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Advances in user interface design

Ian Crosby from touchscreen manufacturer Zytronic, looks at the considerations that need to be taken into account when a product designer is planning a device that has a touch interface.

In a world that expects every display to be interactive, touchscreens are now a natural part of everyday life – from smartphones and tablet computers to ticket machines and self-service check outs.

Despite their ubiquity, however, many product and industrial designers still opt for generic touchscreens in their designs – fearing high tooling costs and lack of flexibility when it comes to prototyping. They design a product and choose a generic, rectangular touch panel when there can be distinct advantages to sometimes selecting a solution that has been precisely tailored to the application, both in terms of appearance, and performance.

There is a real challenge when it comes to finding a touchscreen manufacturer that can help deliver innovation in user interface design. You will need to find a partner that can quickly produce prototypes without high upfront engineering costs or prohibitively high MOQs, and one that can work closely with you to understand the unique requirements of your project and then propose a customised touch interface, which is not only designed to enhance the user experience but also operate faultlessly in the chosen application.

When it comes to designing a touch interface there are a number of considerations that need to betaken into account.


When your product is made for outdoor, unsupervised use, certain elements of touchscreen design become challenging. The threat of bad weather and vandalism necessitate thicker glass, which can be an issue for responsivity when using conventional capacitive touch panels. The overall product must be designed with the touchscreen integrated as a core element of the system from the outset – ‘bolting on’ an unsuitable touchscreen as an afterthought increases the risk that it won’t properly operate in your self-service device when exposed to rainwater, surface contamination, etc.

You must also consider the use your product is being designed to fulfil and how that affects the touch panel. For industrial or medical uses, for example, the touchscreen must be capable of working reliably with gloved hands.

Hygiene and cleaning

In a post pandemic world, any surface that will be touched by multiple users may be an issue – how do we ensure people continue to interact with a touchscreen safely? If a touch panel is planned as part of your project, you should try to ensure that the screen is designed to be fully flat to the product with no recesses or raised areas, which could lead to dirt, dust and potentially harmful microbes being trapped and also make the screen harder to clean. A product designed with the right touchscreen from the outset will instead be able to be wiped down easily. As in the above point, the screen must also be able to register input from gloved hands and be resistant to harsh disinfectants and scrubbing.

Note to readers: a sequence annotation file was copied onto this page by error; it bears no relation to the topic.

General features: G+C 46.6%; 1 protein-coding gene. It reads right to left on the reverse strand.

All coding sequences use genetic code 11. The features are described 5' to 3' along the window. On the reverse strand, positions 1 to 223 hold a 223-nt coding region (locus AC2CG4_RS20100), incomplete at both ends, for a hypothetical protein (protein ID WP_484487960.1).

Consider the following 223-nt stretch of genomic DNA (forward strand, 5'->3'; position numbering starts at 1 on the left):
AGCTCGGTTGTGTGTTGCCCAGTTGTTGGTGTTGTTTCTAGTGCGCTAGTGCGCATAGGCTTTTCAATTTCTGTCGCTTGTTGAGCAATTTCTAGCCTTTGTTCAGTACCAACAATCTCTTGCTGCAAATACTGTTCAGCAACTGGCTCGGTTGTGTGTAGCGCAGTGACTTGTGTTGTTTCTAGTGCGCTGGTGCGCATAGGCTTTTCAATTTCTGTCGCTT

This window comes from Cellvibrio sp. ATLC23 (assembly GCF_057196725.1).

Intended purpose

Will your product be used by a single end-user or, like an interactive whiteboard for business use, will it need to respond to multiple inputs from several users simultaneously? Again, this should be considered holistically from the project outset, as retroactively installing a multitouch overlay might not work with some types of displays. The touch sensor and underlying panel should be considered together and at the design phase and then form, fit and function tested in an integrated, working prototype model.


A new challenge for designers of self-service systems, is matching the expectation of touch technology with the real challenge of providing fair accessibility for any potential user. Therefore, if a product is being designed to include a touchscreen, due consideration should be made to ensure that the technology can be used by all, including disabled and visually impaired users. These additions or custom elements must be planned and tested at the design and prototyping stage rather than retrospectively, and for that reason the correct touch solution must be selected early in the product design cycle.

None of these challenges are insurmountable if the appropriate touchscreen technology is chosen. Where once, a product designer was hampered by the difficulty of prototyping touchscreens thanks to high MOQ’s and inflexible designs, projected capacitive touch technology and capability have now moved on tremendously in recent years.

Companies like Zytronic, for example, can provide bespoke designed touchscreen prototypes to product designers within a matter of days or weeks, and at no, or minimal tooling cost – giving them the flexibility and freedom they need to create unique solutions, and quickly test and demonstrate to potential stakeholders and clients.

Taking this even further, the right touchscreen partner should also be prepared to consult with your design team at the initiation of the project – helping them understand the challenges and potential solutions bearing in mind the application and environment.

A designer may begin with an idea and then create a 3D rendering – but only by testing a real, physical prototype can the idea be verified and presented to a client. To all product designers: there is now no need to limit yourself to simple or unsuitable touch panels – you can give free reign to your ideas and concepts and begin exploring the limitless possibilities of the latest projected capacitive touchscreen technologies.

Author details: Ian Crosby is Sales & Marketing Director, Zytronic

Ian Crosby

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